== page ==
If you want performance in the core, lighter balls don't give you much, I think, because the manufacturers expect the player is smaller in stature (woman, or kid, or older bowler) and the speed the ball is thrown (typically slower in lighter balls) needs to get a minimal amount of skid down the lane. A strong core in a 12 lb ball might get it hooking too much or too early when only thrown 10, 12, 14 mph.
Follow this link to specific info about the core in all the Twisted Fury balls down to 12lbs (look at the bottom of page 2 for examples of all the core shapes). The shape in 13 and 12 isn't bad.
The web link shows the cores in all the weights of the Twisted Fury. While the 14lb core is different than the 12lb version, the majority of effect is from the additional two pounds of ball weight impacting your ball speed, amount of rotation and consistency.
How you use a bowling ball provides most of the effect (you impart lift - rev rate, turn -axis tilt, rotation - axis rotation). I expect if you threw a 12lb Power Groove, 12 lb Avalanche, 12 lb Twisted Fury (and you'd find similar results from other manufacturers, I don't want to single out Brunswick), you would find a very similar reaction. So, is the expense for the higher end ball worth the money? When evaluating a lighter high end ball, look closely at the light products from the manufacturer and ask your bowling shop operator if another product can provide more benefits. I have found similar cores are available in significantly less expensive products.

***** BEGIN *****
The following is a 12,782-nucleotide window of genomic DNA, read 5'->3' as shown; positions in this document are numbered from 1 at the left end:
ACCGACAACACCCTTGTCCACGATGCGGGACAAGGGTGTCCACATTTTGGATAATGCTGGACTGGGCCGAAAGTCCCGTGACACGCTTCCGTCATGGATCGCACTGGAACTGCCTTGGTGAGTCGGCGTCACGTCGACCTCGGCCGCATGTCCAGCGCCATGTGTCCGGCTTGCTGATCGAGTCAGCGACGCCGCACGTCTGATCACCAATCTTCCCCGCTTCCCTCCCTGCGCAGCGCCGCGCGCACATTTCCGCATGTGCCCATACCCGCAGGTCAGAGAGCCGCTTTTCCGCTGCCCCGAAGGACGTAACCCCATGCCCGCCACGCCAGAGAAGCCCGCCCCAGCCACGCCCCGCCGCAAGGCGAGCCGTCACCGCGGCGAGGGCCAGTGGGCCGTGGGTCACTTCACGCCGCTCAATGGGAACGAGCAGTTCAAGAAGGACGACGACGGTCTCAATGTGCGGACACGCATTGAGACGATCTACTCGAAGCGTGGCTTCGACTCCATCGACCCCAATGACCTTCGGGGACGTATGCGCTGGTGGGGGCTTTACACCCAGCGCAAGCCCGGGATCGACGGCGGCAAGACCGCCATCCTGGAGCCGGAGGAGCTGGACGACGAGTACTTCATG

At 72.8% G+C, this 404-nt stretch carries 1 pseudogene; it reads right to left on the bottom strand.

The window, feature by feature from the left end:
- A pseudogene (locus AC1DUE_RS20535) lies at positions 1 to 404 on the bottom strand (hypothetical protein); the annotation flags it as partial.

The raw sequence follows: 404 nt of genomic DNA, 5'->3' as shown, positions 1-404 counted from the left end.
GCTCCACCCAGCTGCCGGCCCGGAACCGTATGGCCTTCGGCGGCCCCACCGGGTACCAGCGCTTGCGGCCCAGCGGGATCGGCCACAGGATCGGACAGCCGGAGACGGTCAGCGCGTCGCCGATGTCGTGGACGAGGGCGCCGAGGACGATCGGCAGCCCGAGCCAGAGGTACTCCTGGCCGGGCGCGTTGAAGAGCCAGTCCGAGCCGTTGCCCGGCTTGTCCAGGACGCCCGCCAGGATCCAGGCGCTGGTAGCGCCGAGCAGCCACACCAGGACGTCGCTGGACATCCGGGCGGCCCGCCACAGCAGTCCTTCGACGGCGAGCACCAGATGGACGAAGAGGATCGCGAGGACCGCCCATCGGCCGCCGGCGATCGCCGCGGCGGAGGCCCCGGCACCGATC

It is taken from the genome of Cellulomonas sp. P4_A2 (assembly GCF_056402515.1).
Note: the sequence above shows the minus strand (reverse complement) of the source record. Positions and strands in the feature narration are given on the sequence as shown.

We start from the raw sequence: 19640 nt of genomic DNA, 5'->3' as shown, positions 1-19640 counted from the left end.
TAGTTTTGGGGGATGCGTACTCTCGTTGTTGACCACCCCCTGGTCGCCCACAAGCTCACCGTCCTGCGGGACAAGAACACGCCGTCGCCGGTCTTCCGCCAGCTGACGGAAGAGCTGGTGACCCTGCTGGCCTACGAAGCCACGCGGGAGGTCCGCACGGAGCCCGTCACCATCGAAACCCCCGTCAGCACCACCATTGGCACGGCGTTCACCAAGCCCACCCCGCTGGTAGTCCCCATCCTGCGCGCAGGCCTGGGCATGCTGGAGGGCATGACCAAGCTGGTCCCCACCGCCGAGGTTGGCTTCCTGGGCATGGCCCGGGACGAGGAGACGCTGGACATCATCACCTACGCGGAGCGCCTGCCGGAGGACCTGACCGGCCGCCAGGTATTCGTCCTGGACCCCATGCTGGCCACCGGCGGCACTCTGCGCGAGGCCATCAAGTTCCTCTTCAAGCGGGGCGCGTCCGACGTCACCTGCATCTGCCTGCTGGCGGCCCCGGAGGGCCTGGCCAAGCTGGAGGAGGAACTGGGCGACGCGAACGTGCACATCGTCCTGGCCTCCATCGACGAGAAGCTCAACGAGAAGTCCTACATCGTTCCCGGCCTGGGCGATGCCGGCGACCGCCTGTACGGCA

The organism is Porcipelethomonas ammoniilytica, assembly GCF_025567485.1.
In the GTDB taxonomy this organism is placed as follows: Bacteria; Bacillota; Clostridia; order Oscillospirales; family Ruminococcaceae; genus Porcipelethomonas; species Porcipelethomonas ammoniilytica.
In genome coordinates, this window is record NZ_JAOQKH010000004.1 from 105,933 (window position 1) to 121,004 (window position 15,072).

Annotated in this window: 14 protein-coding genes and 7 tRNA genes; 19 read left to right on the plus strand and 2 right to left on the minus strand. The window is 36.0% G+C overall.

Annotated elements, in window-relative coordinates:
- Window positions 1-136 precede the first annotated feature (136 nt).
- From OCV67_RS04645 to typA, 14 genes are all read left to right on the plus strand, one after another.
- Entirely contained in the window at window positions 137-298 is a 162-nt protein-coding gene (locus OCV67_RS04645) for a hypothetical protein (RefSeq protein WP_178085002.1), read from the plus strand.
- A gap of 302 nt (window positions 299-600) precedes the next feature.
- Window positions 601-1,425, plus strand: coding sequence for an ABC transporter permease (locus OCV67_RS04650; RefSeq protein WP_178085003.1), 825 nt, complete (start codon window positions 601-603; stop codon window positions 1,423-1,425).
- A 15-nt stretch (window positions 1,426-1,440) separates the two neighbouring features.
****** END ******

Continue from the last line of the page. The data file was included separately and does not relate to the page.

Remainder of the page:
Of course, the player will dictate what a ball can do. So, if you can't hit a golf ball, a $500 driver, won't help. If you can't throw a bowling ball, the most expensive one won't do much more than a basic one (no matter what the weight).